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Hans Christian Andersen's Fairy Tales in Dutch - Children's and/or Adults' Literature?

Edith Koenders

(summary for pages 217-27)

The starting-point of this study is the view of Andersen himself, that his fairy tales are intended for children as well as for adults. I will point out that Andersen's fairy tales in Dutch-language editions can be considered mainly as children's literature. As regards the distinction between children's and adults' literature, I start from the assumption that the two types of text in themselves do not differ essentially, but that children's literature has a tendency towards greater simplicity of language, action and structure than literature for adults. Whenever one writes for children, one adapts the text to what is interesting for children, what they need or know, in short, to their world of experience. Göte Klingberg referred to this process as adaptation. Outwardly the two are usually clearly different from each other, since the size of the book, the number of illustrations and its character immediately show for whom the book is intended.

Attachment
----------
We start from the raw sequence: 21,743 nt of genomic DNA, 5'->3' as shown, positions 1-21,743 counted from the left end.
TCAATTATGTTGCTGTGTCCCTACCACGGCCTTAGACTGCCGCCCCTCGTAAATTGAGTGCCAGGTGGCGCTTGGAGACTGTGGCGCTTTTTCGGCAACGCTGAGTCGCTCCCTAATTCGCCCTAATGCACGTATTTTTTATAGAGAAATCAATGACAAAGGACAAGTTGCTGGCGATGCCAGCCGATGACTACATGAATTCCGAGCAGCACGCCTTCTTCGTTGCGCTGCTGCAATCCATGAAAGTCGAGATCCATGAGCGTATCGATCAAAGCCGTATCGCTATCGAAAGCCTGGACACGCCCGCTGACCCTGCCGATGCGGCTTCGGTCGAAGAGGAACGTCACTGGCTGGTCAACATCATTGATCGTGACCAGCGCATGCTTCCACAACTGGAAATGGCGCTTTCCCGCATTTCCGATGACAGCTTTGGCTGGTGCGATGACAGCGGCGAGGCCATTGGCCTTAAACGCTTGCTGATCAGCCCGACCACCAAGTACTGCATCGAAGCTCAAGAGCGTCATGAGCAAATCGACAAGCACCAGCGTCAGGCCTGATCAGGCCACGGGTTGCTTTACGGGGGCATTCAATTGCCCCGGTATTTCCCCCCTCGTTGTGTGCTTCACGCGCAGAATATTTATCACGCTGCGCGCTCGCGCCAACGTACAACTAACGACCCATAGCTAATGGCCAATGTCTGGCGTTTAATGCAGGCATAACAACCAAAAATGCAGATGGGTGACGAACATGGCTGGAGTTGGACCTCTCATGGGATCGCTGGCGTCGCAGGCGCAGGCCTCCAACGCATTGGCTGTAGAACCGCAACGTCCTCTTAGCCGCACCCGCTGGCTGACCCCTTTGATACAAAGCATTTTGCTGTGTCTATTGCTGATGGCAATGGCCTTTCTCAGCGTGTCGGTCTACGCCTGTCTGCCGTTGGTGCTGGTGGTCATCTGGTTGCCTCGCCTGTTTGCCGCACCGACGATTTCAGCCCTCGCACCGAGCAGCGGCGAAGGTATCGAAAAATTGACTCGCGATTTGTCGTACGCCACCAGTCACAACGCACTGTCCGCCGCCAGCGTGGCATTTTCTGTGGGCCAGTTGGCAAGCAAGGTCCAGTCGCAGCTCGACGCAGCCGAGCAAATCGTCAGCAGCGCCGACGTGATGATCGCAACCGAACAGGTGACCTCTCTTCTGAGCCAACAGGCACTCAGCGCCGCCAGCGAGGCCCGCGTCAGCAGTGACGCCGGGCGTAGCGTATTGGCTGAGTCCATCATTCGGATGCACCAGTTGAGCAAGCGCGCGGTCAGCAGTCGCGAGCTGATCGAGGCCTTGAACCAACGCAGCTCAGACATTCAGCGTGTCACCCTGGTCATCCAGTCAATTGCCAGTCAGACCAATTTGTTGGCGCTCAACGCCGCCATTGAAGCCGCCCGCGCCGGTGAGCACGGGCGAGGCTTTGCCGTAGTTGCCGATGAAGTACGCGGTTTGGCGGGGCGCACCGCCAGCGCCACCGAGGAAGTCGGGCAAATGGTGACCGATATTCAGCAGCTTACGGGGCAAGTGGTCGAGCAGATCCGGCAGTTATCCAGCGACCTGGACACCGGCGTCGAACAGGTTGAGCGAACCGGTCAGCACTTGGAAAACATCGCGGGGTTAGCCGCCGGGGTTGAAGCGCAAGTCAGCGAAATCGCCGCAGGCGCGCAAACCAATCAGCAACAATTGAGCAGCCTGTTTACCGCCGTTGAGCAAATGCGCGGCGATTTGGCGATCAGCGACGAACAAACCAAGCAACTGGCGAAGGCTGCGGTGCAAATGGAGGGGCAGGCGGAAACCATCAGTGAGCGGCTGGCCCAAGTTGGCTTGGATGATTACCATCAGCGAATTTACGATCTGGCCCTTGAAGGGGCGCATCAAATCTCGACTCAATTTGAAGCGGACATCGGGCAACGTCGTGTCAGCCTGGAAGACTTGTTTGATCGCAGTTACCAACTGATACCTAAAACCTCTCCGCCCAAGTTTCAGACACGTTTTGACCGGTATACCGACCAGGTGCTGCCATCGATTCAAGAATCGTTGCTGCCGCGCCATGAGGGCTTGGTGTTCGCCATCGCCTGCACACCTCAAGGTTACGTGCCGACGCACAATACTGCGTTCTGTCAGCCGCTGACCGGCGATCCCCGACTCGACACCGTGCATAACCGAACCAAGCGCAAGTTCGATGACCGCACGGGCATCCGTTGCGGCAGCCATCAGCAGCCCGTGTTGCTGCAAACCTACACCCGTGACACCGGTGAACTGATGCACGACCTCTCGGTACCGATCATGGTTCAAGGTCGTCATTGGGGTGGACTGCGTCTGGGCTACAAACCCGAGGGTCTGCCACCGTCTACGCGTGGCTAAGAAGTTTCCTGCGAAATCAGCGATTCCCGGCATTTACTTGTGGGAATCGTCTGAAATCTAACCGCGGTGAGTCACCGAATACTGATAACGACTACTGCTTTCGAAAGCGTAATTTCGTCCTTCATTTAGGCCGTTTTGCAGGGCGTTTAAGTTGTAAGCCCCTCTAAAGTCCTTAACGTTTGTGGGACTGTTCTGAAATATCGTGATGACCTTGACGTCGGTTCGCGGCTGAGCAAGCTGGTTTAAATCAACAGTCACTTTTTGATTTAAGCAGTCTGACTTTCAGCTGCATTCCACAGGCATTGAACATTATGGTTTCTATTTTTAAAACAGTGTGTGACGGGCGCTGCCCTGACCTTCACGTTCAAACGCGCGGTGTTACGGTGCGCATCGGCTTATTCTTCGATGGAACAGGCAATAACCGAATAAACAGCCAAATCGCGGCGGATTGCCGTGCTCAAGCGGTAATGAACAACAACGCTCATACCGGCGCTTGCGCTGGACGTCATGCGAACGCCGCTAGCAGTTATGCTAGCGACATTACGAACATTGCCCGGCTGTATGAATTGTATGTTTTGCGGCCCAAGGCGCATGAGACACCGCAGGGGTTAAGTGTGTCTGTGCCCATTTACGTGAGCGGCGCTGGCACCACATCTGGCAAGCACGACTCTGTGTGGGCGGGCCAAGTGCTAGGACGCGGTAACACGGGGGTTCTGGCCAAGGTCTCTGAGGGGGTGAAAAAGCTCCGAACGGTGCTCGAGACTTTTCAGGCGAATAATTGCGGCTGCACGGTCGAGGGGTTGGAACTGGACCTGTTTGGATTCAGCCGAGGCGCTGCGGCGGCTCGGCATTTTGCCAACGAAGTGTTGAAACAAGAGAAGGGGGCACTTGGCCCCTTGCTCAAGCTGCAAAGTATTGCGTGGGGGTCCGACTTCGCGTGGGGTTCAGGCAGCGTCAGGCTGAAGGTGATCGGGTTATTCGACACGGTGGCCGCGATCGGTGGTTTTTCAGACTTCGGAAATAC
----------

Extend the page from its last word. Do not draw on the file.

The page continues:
On the basis of bibliographical and textual facts, the adaptation of Andersen's fairy tales in Dutch-language editions for children can be observed on various levels. In the first place the growing tendency to publish single fairy tales - moreover mostly as illustrated books - points in this direction. For the last ten years almost all the Andersen editions in Dutch were of this 'single' kind. Secondly there seems to be a connection between the choice of the fairy tales published in Dutch on the one hand and Andersen's style on the other. With only a very few exceptions, those of his fairy tales most frequently published in Dutch were all written before 1850, that is, before the shift in Andersen's style from relatively simple, 'childlike' as it were, to more and more literary.

One can differentiate Andersen's fairy tales in Dutch between translations and reworkings. As a closer look confirms, the adaptations of the last group are made for children, as they show a tendency to greater simplicity. In the translations this kind of adaptation - albeit more subtle - is also to be found. The fact that more than one third of all editions is a reworking underlines the general observation that children can be regarded as the prime target group for Dutch-language editions of Andersen's fairy tales.

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